Barrier therapy strategies to prevent infection
Barrier therapies use a physical non-pharmacological mode of action to manage a clinical syndrome at the site of application. Barrier strategies are aimed at preventing the contact of microbes to human skin and mucosal tissues to help reduce infections.
Barrier therapies do not affect the viability of microorganisms and do not destroy the healthy microbiota. Another advantage of this mode of action is the absence of selective pressure, which minimizes the risk of developing microbial resistance.
The human mucus layer is a natural barrier.
The mucus layer that covers human epithelial surfaces is well-known for its natural barrier function and reduce contact of microbes to the underlying epithelial cells. Our mucosal surfaces are a humid and warm environment that supports microbial growth. The digestive tract, the vagina and the mouth all contain extensive microbiota. To minimize direct contact between epithelial cells and microbes, mucosal epithelial cells produce mucus (proteoglycans and polysaccharides) that physically prevent the microorganisms to reaching the epithelial surface.
2QR-complex prevents contact of pathogens
In vitro bacterial culture testing was performed to investigate the barrier function of 2QR-complex. In this in vitro assay pathogenic microorganisms were incubated on top of layer of Multi-Gyn ActiGel and number of microorganisms that crossed the product layer were determined. The percentage of bacteria that crossed the product layer is representative of its barrier function. The figure below shows that more than 99% of bacteria are blocked by the product showing a clear barrier function.
This data shows that Multi-Gyn ActiGel (MGA) that is primarily composed of 2QR-Complex has a physical barrier function when tested in vitro. For this reason, 2QR-complex is a very suitable ingredient for barrier therapy strategies.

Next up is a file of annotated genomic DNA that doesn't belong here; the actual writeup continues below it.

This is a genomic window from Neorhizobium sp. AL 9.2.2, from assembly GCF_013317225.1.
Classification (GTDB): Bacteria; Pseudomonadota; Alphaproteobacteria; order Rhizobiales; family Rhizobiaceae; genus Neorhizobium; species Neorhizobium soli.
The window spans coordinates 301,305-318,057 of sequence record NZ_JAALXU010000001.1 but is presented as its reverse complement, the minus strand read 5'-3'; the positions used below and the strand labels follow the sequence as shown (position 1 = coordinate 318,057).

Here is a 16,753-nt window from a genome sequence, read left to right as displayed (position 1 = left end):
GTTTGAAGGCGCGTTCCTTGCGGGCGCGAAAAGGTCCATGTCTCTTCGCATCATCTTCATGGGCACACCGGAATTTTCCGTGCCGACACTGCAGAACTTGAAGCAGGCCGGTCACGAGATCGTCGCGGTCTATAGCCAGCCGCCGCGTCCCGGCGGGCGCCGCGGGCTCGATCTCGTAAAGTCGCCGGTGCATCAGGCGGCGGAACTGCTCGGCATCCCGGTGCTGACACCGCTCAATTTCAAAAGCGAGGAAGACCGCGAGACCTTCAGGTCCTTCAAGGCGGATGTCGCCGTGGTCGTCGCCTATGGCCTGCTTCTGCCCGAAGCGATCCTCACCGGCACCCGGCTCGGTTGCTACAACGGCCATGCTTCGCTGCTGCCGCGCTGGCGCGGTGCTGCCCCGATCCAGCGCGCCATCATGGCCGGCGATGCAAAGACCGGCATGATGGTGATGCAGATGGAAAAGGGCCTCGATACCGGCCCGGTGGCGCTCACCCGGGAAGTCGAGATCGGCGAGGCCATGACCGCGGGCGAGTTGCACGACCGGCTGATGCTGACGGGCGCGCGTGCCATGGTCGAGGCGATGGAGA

2QR-complex does not affect the viability of microbes
Various microbial species were incubated in growth medium in the absence and presence of 2QR-complex. After 1 hour of incubation, the number of surviving cells was determined quantitatively (total plate count). Subsequently, the incubations were allowed to grow overnight, and the amount of microbial growth was determined in a turbidity measurement, ‘optical density’ (OD).
For all microorganisms tested, the numbers of colony-forming units after 1 hour incubation with purified 2QR-complex was similar to control incubations without 2QR-complex. Moreover, after overnight incubation the extent of microbial growth in the presence and absence of 2QR-complex were highly comparable. In conclusion, these results convincingly show 2QR-complex do not affect microbial viability and do not affect microbial growth in vitro.
Summary of the science
- 2QR-complex forms a protective viscous layer on tissues that protects host epithelial cells from being contacted by pathogenic microorganisms.
- 2QR-complex barrier formation offers an attractive way to neutralize pathogenic microorganisms on skin and mucous tissue membranes.
- The barrier function of 2QR-complex renders pathogenic microbes harmless in a natural and safe way, has no side effects and does not provoke any microbial resistance.
- 2QR-complex prevents the contact of pathogenic microbes to human tissues but does not affect the growth of beneficial commensal microbes.
- 2QR-complex is harmless for human cells and tissues and micro-organisms; it does not exert any chemical, pharmacological, metabolic or immunological response when applied.
- By neutralizing pathogenic microbes, the beneficial commensal microbes can reestablish the healthy microbiota. As a result, 2QR-complex combats pathogenic microbes and corrects and restores the healthy microbiota.
- This mode of action renders pathogenic microbes harmless in a natural and safe way, has no known side effects.
- Clinical application of 2QR-based gels results in substantial improvement of clinical symptoms related to infectious problems.